[Brie Cohen shares her experience at a pizza farm. Who knew?]
This recent cold, snowy weather in Minneapolis has me wishing for summer and a visit to the pizza farm. The pizza farm is an outdoor pizza restaurant on a farm in Stockholm, Wisconsin. And it is beautiful. The farmers there grow every element of the pizza—the crust, the meat, the veggies. Everything. I went for the first time last August.
The pizza farm is open every Tuesday from 4:30 p.m. until 8 p.m. from March until November. Pull into the farm and you are greeted with this fantastic sign.) We got there at about 4:25 p.m., as we had heard many stories about having to wait in long, long lines to order a pizza. My companion and I walked up to the worker writing down pizza orders, standing next to a large chalkboard with the pizza menu written out. We ordered two pizzas (Yes, that’s way too much pizza for two people, but we planned to take a bunch of leftovers home with us!) We picked the roasted beet pizza and the basil pesto pizza. They gave us numbers seven and eight. We were the seventh and eighth order of the night, and our pizzas would be ready in about 10 minutes. They topped our pizzas inside, then brought them outside on a pizza paddle, and slid them in wood burning ovens. After they cooked, the piping hot pies were set in pizza boxes and sliced.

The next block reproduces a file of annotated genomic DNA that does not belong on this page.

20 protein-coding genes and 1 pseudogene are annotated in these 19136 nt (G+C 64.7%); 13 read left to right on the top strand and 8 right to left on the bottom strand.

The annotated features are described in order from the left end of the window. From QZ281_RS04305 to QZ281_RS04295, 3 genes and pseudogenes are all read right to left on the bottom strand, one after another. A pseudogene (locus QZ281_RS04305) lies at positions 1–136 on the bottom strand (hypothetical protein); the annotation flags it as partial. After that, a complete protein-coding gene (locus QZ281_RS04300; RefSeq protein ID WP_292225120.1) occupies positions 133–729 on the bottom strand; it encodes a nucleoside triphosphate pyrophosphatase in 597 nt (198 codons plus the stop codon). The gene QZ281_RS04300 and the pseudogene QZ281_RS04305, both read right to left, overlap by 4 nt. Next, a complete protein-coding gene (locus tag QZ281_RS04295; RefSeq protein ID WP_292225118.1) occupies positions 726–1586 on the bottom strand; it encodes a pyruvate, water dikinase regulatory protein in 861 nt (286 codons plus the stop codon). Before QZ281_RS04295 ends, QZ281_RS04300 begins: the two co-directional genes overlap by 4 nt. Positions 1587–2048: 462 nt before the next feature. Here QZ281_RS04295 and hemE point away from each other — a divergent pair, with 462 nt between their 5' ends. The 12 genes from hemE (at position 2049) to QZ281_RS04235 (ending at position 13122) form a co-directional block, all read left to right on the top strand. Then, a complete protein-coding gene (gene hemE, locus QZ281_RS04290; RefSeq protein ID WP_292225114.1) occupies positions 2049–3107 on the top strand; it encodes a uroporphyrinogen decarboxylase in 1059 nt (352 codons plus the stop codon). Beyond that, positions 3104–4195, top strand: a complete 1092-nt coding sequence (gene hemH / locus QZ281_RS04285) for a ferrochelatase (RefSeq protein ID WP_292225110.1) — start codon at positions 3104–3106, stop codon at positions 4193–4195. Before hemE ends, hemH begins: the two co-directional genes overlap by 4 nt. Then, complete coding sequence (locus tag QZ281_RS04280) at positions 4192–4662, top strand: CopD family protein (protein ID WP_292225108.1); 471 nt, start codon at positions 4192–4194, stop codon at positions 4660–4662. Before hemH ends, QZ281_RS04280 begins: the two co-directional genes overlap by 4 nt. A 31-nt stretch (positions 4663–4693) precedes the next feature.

At the pizza farm, you have to bring your own silverware, plates, chairs, blankets, trashbag, drinks, other snacks—everything except for the pizza. We walked out to the grassy farm with our pizzas and saw that some people had fancy tablecloths on tables, crystal dishes, and candles!
We laid out our blanket in the grass, pulled out our dishes and drinks, and sat and ate our farm-to-blanket pizza. Delicious! The beet pizza was definitely the best. Everything was so fresh— how fun that everything we were eating was grown and made right where we were enjoying it.
After we ate, we walked around the farm. We looked at the veggies they were growing and gave a friendly “hello” to the goats.
This place reminded me of several of our Start to Finish titles. These books follow each step in nature’s cycle. Step-by-step you learn how honey is made from a flower, how corn on the cob is made from a corn seed, and how an apple is made from a new tree. I was seeing how the different parts of my pizza were created. This tasty nook in Stockholm, Wisconsin, was my real-life Start to Finish book—From Farm to Pizza.